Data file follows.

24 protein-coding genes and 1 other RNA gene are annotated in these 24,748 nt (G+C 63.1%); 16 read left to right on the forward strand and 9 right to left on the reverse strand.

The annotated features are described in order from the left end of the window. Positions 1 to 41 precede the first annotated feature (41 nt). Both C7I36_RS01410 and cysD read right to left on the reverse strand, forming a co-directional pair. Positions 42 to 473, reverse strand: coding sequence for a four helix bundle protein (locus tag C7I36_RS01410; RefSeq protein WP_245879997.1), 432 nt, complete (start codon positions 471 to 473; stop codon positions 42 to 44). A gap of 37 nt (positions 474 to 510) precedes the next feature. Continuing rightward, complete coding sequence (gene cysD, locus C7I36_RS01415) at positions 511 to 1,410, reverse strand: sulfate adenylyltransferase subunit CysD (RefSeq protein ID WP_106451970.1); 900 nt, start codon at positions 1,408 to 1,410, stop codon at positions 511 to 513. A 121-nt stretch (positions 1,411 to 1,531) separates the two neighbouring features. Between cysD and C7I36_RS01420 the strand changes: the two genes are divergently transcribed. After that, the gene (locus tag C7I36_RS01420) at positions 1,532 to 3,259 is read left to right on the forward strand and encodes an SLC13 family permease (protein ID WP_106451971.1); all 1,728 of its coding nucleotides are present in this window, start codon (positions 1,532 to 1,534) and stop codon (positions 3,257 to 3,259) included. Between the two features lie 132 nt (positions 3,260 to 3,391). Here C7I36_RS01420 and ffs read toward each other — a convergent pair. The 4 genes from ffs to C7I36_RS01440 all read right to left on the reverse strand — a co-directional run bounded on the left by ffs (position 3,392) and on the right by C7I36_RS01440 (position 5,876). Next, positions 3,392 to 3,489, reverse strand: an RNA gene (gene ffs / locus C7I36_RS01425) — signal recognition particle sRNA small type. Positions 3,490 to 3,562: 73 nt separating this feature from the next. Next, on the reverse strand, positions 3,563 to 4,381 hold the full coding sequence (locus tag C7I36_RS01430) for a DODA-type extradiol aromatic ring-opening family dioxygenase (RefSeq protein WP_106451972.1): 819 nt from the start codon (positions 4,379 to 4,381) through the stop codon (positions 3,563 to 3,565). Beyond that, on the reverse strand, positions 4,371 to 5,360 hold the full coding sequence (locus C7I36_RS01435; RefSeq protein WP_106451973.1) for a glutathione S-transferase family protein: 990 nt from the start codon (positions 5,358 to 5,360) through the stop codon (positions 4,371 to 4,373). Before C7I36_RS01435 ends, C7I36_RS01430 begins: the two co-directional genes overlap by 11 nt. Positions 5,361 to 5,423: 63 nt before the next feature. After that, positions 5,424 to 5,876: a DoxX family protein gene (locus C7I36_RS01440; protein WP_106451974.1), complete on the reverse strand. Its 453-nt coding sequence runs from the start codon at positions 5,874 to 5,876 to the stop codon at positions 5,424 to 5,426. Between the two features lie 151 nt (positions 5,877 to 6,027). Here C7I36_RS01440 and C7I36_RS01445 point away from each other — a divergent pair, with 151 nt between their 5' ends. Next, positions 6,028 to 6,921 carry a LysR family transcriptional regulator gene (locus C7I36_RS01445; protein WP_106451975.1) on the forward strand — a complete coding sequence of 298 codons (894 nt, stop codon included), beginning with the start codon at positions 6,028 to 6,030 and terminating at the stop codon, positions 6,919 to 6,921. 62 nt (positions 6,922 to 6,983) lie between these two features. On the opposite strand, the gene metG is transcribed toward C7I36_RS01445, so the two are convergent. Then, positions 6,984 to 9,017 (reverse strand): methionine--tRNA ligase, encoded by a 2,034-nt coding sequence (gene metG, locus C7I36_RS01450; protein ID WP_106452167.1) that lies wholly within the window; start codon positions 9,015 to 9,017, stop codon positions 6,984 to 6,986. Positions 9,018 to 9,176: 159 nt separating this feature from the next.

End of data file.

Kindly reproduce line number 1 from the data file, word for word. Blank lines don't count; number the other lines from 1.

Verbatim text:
24 protein-coding genes and 1 other RNA gene are annotated in these 24,748 nt (G+C 63.1%); 16 read left to right on the forward strand and 9 right to left on the reverse strand.